Today this area is the Cumberland Gap National Park, and it encompasses over 20,000 acres of wilderness with outstanding opportunities for hiking and camping. Within the park there is a cornerstone that marks the point where the borders of Virginia, Kentucky and Tennessee meet.
The park also encompasses the Town of Cumberland Gap. Even now the town is remote enough to not have been disturbed by development; and as a result it has some charming historic buildings that now house shops, antique stores, cafes and B&Bs.
As we drove away, I thought about what a relief those early settlers must have felt once they bested the Gap. I imagined them heaving a sign of pleasure as they traveled this portion of their route with its broad, smooth valley between two wooded ridges.
The campus of Lincoln Memorial University (Harrogate, TN) is on this route and it borders Cumberland Gap Park. Its library houses a large collection of Abraham Lincoln and Civil War memorabilia, so on the drive back down, we stopped to visit the campus. The school seems somewhat oddly named for an institution in a state that had succeeded from the Union to join the Confederacy, but Abraham Lincoln was born in Tennessee and many people in East Tennessee were loyal to the Union during the Civil War. The school was chartered on Lincoln’s birthday in 1897. Today, the school is a private liberal arts university and home to a college of Veterinary Medicine, Osteopathic Medicine and Law.
After touring the library we continued down the highway toward Knoxville, but we stopped along the way in Duff, Tennessee, for lunch at the McCloud Mountain Lodge and Restaurant. McCloud Mountain is essentially a private development with a gatehouse at the entrance; however, entrance is allowed if you stop and register. After doing this we continued snaking our way up the well-paved road.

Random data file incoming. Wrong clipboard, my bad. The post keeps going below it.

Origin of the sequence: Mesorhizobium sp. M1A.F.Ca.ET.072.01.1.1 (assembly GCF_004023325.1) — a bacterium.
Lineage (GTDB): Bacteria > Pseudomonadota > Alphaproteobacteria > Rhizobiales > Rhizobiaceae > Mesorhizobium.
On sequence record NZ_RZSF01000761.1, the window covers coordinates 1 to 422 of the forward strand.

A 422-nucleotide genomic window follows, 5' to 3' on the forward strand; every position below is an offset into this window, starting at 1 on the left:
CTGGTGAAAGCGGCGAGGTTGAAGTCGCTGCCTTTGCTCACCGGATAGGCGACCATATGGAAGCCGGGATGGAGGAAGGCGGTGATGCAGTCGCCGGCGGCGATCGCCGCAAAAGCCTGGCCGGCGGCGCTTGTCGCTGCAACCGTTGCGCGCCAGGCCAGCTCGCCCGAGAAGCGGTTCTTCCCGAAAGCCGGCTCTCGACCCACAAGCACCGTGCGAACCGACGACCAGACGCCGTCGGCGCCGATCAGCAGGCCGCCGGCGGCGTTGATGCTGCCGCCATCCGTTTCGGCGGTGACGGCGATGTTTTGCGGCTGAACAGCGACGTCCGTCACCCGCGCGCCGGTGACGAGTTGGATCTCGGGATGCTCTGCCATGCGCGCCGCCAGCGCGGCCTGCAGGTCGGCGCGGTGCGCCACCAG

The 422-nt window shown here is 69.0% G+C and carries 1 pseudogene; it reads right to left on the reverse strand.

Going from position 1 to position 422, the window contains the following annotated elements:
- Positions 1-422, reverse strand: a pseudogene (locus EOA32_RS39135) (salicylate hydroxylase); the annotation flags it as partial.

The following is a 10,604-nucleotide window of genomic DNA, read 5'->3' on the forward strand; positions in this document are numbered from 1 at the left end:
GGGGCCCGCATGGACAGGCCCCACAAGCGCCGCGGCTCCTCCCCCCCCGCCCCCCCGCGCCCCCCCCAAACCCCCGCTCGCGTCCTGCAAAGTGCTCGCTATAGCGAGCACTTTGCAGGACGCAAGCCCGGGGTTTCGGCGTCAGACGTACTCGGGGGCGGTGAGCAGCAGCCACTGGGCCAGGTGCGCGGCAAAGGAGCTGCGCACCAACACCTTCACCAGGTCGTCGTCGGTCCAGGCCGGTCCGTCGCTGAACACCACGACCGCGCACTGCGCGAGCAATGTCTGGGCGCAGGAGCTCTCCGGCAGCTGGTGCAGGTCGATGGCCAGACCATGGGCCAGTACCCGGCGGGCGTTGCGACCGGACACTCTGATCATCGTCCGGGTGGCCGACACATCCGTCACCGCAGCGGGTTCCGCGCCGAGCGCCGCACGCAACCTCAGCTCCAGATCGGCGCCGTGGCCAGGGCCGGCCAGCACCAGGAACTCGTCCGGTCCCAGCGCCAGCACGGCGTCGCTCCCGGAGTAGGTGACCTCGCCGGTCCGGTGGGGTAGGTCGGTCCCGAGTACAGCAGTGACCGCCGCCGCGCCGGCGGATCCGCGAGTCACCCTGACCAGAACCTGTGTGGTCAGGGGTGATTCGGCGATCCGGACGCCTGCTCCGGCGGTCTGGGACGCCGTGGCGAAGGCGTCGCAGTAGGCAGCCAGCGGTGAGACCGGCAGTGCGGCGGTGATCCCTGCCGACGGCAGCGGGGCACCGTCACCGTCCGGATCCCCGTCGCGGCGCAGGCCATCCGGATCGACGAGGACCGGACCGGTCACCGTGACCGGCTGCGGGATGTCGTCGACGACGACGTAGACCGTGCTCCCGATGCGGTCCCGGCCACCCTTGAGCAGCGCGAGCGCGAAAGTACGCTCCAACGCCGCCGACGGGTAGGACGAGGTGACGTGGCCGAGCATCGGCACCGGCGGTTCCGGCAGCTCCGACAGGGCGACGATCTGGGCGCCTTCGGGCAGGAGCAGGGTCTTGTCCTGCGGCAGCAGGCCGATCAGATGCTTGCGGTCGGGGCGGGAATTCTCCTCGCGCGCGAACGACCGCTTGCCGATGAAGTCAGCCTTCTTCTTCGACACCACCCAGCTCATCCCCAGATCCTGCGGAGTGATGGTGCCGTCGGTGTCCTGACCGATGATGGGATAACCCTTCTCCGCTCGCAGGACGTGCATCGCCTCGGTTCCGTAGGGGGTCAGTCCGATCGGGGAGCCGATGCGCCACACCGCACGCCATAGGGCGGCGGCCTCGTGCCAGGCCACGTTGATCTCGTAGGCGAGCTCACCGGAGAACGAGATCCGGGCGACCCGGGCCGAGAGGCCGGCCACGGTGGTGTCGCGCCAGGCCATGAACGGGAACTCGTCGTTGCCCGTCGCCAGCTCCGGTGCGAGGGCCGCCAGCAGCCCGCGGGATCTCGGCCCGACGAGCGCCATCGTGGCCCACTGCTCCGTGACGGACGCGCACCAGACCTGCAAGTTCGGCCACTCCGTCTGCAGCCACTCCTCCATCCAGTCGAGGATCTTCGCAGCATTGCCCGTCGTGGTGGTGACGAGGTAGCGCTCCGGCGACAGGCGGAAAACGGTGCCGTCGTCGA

We had never seen a caution sign like the one that was posted at the beginning of this route, and after reaching the top of the mountain, we felt it was highly accurate.
While at the Lodge with its 2,700-foot elevation, we enjoyed dramatic views of the Cumberland Mountain Range and the valley below from the restaurant’s wide and multi-level deck. A map on our table helped us identify points of interest such as Clinch Mountain, peaks in the Smoky Mountains, and the TVA’s Norris Lake, the first in the chain of lakes they created to bring electricity to this region.
Even more dramatic are the rock formations that are just down the road from the lodge and restaurant.
If you are looking for open spaces and views of the mountains, you may want to consider a visit to Cumberland Gap. This is a lovely and interesting historic alternative to the honky-tonk offerings around East Tennessee’s other and much more visited Smoky Mountain National Park.
With tourist season seemingly lasting all year in areas like Pigeon Forge, Sevierville and Gatlinburg the roads are jammed. A drive around the Park’s Cades Cove can mean an exhaust-choked crawl down its one-lane, one-way circle route while tourists stop traffic to take photos of flowers, log cabins, and wild animals.
So again, I suggest a detour to the “road less traveled” but just as rewarding with spectacular and peaceful scenery.
FOR MORE ADVENTURE: We continue our travels to Rugby, the utopian town created for the second sons of English aristocrats.